Hands down, my favorite pick of the evening has got to be Melissa McCarthy for “Bridesmaids.” A good movie that this lady really took to another level with her incredible comedic skills. Her performance, if it continues down this track, could end up being one of the funnest nominations since Robert Downey Jr. in “Tropic Thunder.” Kudos to the WAFCA for getting the ball rolling, there.

Check out the full list of nominations after the cut:

Best Film
“The Artist”
“The Descendants”
“Drive”
“Hugo”
“Win Win”

Read more…

Updated Oscar Predictions – 10/13

October 17, 2011 2 comments

Another month has passed, and many of the biggest potential candidates have yet to be released to the general public (or the people who actually vote on them). However, there have definitely been a few shifts in the state of the race. Several horses have solidified themselves while others have fallen from grace. Meanwhile, most still remain a mystery.

One film has certainly been securely planted into the Best Picture race after a decent showing in the box office and nearly unanimous praise from critics (including this one). That movie is “Moneyball.” Aaron Sorkin looks to make it two nominations in a row with his fantastic script shared with Stephen Zallian. For sure, Brad Pitt, Bennett Miller and even Jonah Hill also have chances for nominations as well. The film is far from a lock in terms of a Best Picture nomination, especially with the potentially smaller field. Yet, it has definitely sky-rocketed into contention.

While certain films are on the rise, others are falling fast. One of the season’s early hopefuls has hit a series of brick walls on the festival trail. David Cronenberg’s “A Dangerous Method” had a lot of potential, but is mostly coming across critics and audiences that simply like it or don’t. Rave reviews are an elusive find. While Keira Knightley is definitely getting the majority of the raves, keeping her in the game, the studio is attempting to campaign her in the leading category, which I personally see as a mistake. Maybe “Method” still has a shot at a few nominations, but overall, it seems to be fading fast into limbo.

One major question, awaiting a final judgment, is whether or not “The Adventures of Tin Tin” will be ruled as an animated film or as live action due to its motion capture. This will have a huge impact on at least Best Animated Feature, for if it is ruled a cartoon, expect it to win in a walk. If not, then “Rango” becomes the frontrunner. For now, I will keep it in the category and I hope it stays. God help us when the Academy and people as a whole start to lose track of what is animated and what isn’t. I mean, seriously.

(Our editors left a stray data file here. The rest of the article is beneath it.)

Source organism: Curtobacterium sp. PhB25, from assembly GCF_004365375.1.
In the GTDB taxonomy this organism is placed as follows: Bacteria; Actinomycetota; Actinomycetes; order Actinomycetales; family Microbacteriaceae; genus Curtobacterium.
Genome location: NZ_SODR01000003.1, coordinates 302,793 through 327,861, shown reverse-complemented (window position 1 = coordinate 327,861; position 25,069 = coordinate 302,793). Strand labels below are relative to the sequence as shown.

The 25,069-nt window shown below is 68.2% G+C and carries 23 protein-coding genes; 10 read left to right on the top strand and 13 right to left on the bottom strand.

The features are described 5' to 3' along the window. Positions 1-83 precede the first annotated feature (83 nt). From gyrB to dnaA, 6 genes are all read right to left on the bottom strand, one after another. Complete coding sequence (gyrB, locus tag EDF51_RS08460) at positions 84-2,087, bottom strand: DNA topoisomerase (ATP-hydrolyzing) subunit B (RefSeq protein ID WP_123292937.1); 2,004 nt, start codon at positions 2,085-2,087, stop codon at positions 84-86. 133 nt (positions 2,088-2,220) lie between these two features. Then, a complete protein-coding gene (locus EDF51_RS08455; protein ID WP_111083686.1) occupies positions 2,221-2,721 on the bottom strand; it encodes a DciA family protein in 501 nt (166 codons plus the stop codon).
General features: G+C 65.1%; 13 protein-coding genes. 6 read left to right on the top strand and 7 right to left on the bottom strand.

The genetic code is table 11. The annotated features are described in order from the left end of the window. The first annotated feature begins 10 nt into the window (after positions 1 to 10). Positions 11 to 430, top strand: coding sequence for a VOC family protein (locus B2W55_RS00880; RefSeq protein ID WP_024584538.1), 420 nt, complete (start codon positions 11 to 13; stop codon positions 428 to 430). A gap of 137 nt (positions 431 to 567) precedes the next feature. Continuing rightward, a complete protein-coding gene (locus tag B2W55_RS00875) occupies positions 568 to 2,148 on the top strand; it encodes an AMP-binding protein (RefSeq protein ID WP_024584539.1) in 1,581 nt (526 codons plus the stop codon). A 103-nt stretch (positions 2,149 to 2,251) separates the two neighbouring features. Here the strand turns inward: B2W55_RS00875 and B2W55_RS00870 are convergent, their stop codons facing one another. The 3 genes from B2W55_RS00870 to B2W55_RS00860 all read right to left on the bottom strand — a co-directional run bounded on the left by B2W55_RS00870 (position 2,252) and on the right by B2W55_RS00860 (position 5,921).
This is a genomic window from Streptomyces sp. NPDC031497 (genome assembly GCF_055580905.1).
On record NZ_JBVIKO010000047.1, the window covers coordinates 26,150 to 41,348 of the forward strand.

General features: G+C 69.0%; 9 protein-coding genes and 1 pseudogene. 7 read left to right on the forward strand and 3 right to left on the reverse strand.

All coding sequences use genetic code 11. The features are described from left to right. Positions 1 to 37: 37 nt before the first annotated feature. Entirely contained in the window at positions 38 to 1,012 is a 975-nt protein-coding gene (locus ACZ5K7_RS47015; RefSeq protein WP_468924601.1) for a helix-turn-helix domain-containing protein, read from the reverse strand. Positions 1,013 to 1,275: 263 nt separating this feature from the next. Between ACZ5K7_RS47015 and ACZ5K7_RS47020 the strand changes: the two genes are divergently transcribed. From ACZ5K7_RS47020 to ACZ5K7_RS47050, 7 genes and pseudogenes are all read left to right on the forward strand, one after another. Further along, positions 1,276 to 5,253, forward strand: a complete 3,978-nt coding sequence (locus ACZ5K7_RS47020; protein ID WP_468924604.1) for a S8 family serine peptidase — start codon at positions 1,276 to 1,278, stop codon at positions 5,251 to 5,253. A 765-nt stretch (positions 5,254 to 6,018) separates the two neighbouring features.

Finally, one movie that was originally poised for a potential victory on the big night was “The Ides of March.” However, now that the film has come and nearly gone, it doesn’t seem to have made as big of a splash that it would have liked. box office was relatively poor and reviews are missing a positive consensus. It seems as though the idea of the film (a political thriller, very much in the moment with George Clooney in nearly every single credit) is keeping it afloat more so than the film itself. Since critics will most likely pass it over when their awards come along, the buzz will have to survive until the guilds for it to have any kind of chance.

As far as “Extremely Loud and Incredibly Close,” I really don’t know what to do with it, yet. As much as everyone else sees it becoming THE frontrunner for pretty much everything, I could just as easily see it missing completely. For now, I’m leaving it out of most categories, but that may change if the buzz increases once critics actually start to see it.

Well, enough talk. I will let the rest of my predictions speak for themselves. Check out the full list after the jump or up in the predictions tab in the corner of the page. Enjoy!

BEST PICTURE

1. War Horse
2. The Descendants
3. J. Edgar
4. The Artist
5. The Ides of March
6. The Help
7. Moneyball
8. Midnight in Paris
9. The Girl with the Dragon Tattoo
10. Tinker, Tailor, Soldier, Spy

Alt 1: Extremely Loud and Incredibly Close
Alt 2: The Tree of Life